Would You Entrust Your Data to These Yokels?

Thursday, December 31st, 2009

You have asked Firefox to connect
securely to www.delldatasafe.com, but we can't confirm that your connection is secure.

Normally, when you try to connect securely,
sites will present trusted identification to prove that you are
going to the right place. However, this site's identity can't be verified.
What Should I Do?

If you usually connect to
this site without problems, this error could mean that someone is
trying to impersonate the site, and you shouldn't continue.

             www.delldatasafe.com uses an invalid security certificate.

The certificate is not trusted because the issuer certificate is unknown.

(Error code: sec_error_unknown_issuer)

If Dell can’t even manage their public key certificates, how can I trust them to keep my data safe and secure?

SourceForge for the 21st Century

Monday, December 21st, 2009

Lately I’ve been thinking a lot about continuous deployment for reasons I’m not quite yet at liberty to disclose. This has inspired me to improve the XOM release process, to make it more of a one click process, or, to be more accurate, a one ant target process. I can now release a new version simply by typing:

$ ant -Dpassword = secret -Dwebpassword=other_secret release

This not only builds the entire project. It tags the release in CVS, uploads the zip and tar.gz files to IBiblio, and uploads the documentation to my web host. It doesn’t yet file a bug to upload the maven files, but I’m working on that.

During the process of setting this up, I realized that my organization is a little backwards. In particular, I’m pushing all the artifacts from my local system. Instead, I should merely be committing everything to the source code control repository; tagging a release; and then having the further downstream artifacts like the zip and tar.gz files and documentation pulled from source code control onto the Web servers.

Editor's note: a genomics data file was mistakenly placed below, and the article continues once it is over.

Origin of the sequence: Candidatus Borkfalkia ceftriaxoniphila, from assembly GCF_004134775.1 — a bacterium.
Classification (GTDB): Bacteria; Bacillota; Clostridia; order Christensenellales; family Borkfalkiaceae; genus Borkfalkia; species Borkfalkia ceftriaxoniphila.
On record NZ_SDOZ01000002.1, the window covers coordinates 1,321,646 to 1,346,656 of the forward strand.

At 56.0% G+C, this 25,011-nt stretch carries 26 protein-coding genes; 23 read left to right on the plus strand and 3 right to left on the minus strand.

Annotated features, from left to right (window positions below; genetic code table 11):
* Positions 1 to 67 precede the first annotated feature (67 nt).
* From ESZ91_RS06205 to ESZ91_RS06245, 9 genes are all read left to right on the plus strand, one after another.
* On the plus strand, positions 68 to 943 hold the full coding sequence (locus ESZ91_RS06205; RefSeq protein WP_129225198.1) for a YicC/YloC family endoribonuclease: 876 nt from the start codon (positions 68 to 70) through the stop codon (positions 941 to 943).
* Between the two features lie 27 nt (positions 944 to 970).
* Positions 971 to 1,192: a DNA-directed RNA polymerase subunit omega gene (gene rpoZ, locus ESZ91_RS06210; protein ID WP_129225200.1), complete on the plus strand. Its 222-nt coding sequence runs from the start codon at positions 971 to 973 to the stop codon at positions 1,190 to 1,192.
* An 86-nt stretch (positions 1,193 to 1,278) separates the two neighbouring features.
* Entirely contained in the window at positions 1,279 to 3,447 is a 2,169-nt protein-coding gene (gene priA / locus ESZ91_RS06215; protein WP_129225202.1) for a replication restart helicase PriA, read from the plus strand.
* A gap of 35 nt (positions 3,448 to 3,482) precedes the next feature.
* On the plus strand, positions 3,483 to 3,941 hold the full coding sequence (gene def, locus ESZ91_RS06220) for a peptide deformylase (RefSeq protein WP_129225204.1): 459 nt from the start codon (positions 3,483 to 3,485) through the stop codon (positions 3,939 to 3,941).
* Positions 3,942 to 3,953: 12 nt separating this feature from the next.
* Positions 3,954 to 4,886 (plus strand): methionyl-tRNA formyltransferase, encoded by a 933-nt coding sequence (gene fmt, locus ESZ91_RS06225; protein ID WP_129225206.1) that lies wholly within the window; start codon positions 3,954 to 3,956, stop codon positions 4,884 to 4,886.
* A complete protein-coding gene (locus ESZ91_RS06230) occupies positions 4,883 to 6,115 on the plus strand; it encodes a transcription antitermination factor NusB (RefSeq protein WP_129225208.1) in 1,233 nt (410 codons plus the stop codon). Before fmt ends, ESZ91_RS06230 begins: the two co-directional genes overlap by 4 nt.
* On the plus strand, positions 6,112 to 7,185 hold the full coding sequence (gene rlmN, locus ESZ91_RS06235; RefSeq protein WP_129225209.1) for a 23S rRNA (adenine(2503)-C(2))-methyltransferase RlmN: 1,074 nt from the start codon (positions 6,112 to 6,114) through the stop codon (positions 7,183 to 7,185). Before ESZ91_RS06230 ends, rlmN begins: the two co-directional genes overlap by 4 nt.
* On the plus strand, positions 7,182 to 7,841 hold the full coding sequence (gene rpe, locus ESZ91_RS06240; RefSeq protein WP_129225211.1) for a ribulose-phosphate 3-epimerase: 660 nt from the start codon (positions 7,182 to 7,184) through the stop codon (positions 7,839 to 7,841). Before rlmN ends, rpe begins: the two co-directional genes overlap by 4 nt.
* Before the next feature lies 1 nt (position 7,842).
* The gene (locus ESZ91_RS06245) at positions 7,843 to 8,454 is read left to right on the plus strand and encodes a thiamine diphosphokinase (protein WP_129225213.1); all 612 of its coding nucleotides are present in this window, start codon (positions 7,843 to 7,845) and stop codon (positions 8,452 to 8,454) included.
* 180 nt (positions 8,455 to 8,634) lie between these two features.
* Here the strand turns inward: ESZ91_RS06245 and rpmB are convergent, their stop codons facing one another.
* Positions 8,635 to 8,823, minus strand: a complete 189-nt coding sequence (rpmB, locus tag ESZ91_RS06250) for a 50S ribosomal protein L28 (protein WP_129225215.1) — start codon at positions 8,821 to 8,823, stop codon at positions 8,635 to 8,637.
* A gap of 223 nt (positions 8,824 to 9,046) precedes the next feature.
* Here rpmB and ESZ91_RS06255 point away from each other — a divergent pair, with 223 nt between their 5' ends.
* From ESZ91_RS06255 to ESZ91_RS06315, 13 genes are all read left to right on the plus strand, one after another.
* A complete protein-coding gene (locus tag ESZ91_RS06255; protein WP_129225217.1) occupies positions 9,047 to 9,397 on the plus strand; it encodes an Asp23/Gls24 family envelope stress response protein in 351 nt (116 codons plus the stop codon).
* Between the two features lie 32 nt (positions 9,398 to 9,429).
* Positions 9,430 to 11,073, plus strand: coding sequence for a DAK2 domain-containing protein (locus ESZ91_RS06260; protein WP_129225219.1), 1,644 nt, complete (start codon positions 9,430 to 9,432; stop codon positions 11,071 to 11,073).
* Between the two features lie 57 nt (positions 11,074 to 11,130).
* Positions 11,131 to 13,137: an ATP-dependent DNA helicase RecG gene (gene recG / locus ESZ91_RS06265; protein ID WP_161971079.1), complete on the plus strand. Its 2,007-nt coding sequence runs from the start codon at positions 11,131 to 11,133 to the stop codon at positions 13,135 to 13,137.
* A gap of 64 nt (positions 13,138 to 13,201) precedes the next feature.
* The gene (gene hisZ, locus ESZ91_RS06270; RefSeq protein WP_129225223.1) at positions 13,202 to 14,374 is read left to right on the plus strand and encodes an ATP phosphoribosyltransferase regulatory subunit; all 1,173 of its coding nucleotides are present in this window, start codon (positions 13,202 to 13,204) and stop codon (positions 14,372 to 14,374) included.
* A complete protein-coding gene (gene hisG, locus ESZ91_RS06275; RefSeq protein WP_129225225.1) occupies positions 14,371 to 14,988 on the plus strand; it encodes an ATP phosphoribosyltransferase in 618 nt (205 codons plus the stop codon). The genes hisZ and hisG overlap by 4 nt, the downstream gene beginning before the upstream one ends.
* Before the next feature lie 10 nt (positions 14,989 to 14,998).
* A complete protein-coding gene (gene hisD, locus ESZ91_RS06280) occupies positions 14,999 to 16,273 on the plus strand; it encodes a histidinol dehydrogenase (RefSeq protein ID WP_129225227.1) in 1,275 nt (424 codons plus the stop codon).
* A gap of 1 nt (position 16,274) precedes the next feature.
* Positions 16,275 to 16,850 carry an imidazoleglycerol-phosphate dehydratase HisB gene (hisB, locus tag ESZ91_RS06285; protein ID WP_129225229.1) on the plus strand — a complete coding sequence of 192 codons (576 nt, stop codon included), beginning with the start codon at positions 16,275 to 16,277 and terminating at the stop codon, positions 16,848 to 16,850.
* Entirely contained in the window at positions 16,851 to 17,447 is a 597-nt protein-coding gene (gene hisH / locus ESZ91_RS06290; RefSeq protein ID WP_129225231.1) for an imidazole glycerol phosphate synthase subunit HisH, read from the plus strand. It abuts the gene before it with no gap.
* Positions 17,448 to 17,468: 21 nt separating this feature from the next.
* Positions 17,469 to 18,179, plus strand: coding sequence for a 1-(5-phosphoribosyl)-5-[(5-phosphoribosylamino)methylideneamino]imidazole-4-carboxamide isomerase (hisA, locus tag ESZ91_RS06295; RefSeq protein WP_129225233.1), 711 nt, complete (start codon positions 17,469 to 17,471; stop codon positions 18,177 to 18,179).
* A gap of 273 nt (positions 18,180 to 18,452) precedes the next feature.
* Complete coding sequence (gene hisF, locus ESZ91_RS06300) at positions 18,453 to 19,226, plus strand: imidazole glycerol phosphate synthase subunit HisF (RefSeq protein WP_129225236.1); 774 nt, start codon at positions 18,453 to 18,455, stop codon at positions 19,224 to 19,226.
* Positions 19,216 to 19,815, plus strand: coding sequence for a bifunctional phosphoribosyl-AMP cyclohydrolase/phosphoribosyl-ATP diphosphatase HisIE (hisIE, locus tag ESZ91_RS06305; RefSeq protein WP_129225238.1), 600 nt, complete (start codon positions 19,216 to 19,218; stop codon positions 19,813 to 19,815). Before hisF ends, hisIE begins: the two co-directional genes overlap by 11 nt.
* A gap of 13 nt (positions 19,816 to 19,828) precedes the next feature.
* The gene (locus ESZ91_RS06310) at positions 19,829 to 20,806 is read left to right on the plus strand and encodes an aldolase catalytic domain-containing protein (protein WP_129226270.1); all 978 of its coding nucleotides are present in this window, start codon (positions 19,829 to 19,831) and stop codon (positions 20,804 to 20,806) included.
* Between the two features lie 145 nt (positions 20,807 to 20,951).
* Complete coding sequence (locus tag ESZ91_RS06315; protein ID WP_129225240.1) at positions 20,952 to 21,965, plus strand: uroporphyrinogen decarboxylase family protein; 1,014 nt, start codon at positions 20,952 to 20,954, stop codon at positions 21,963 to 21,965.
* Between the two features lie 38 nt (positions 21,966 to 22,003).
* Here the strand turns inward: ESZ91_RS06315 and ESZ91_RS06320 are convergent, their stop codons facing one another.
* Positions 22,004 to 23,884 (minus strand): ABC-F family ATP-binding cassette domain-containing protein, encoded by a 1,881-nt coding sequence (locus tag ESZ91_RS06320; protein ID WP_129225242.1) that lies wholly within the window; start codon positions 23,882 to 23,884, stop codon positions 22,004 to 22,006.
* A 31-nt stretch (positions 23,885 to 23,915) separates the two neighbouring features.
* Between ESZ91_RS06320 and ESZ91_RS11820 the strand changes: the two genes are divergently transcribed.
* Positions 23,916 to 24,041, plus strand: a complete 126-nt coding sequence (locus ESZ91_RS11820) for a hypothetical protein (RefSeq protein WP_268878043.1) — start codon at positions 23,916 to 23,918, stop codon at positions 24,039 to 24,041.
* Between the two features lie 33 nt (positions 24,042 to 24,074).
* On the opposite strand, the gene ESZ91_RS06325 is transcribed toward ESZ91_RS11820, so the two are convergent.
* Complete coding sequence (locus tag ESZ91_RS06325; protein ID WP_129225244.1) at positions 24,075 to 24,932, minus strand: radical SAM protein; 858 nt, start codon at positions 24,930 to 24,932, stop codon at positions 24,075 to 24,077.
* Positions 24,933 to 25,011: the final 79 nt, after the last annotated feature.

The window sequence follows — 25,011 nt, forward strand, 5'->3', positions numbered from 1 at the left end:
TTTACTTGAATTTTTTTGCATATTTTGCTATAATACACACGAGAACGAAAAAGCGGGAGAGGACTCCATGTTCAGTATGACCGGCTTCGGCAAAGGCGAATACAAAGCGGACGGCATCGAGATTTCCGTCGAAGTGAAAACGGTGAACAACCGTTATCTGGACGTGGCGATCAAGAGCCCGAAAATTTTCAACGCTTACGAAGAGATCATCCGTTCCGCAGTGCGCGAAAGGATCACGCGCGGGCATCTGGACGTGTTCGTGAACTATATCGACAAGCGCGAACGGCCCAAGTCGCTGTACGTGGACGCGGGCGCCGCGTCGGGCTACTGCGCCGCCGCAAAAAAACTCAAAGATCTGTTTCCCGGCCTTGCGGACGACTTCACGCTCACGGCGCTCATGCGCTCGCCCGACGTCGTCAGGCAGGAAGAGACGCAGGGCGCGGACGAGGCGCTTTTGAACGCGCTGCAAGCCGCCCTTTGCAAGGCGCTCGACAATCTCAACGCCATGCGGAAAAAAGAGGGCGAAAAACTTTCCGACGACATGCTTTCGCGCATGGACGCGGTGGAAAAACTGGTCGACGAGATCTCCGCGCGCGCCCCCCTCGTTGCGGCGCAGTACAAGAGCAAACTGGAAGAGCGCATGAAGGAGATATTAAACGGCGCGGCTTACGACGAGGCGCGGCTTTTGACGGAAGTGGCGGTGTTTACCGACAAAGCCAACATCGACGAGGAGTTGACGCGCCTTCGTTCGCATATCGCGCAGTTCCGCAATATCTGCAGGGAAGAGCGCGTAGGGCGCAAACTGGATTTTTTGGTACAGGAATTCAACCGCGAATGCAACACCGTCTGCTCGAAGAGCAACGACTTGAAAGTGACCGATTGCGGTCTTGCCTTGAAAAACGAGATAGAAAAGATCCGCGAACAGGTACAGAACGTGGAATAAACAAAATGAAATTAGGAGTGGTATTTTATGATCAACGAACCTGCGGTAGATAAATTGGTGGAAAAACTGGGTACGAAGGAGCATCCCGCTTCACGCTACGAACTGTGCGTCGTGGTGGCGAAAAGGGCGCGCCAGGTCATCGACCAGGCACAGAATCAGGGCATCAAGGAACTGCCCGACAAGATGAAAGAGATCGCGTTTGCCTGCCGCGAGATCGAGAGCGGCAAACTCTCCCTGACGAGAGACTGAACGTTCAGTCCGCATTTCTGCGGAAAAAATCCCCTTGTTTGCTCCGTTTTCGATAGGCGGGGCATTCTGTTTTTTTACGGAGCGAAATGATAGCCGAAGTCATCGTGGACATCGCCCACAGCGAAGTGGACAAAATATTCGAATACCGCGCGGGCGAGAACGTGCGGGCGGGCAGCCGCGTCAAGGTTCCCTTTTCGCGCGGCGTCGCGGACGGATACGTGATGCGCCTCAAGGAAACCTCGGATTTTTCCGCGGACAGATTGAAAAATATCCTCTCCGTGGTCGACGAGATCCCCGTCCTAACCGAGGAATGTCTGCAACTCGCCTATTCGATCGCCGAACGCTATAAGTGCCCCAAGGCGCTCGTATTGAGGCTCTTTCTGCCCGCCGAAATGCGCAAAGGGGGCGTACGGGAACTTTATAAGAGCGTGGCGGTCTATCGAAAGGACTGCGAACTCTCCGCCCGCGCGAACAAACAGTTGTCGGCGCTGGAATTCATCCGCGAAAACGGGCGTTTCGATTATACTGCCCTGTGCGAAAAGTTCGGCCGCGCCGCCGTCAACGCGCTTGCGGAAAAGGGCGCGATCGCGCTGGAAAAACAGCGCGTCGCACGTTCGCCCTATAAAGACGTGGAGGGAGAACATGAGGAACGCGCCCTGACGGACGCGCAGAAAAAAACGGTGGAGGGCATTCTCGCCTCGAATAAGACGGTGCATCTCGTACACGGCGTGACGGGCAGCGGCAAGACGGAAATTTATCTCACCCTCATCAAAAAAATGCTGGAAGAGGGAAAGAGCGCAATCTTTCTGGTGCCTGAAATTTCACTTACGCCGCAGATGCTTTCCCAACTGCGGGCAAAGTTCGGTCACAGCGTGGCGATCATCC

There are some commercial products that are organized like this, including ThoughtWorks’s Cruise, but none of the major open source hosting sites such as SourceForge and java.net work like this. Certainly, SourceForge and similar sites have been major contributors to the open source revolution. They have enabled hobbyist developers working in their garages to use tools and techniques of software development that were previously limited to corporations. They have it enabled far-flung developers around the world to collaborate with each other far more effectively than they could do by e-mailing each other tar files. They have removed the burden of system administration from many programmers, thus enabling them to devote more time to writing code. Make no mistake. SourceForge et al. are real force for good in the community.

That said, the state of the art in software development has moved forward significantly since these sites were founded. CVS has mostly been replaced by Subversion. On some projects, Subversion has been been replaced by distributed version control systems such as git and Mercurial. Unit testing and test driven development have moved from extreme practices to standard operating procedure. Continuous integration using products like Hudson and Cruise Control is routine. Nonetheless, most project hosting sites still offer little beyond a source code repository, a bug tracker, and some webspace. Not that that’s not important, but we can do so much more.

It’s time to think about what a modern project hosting site might want to offer and what it might look like.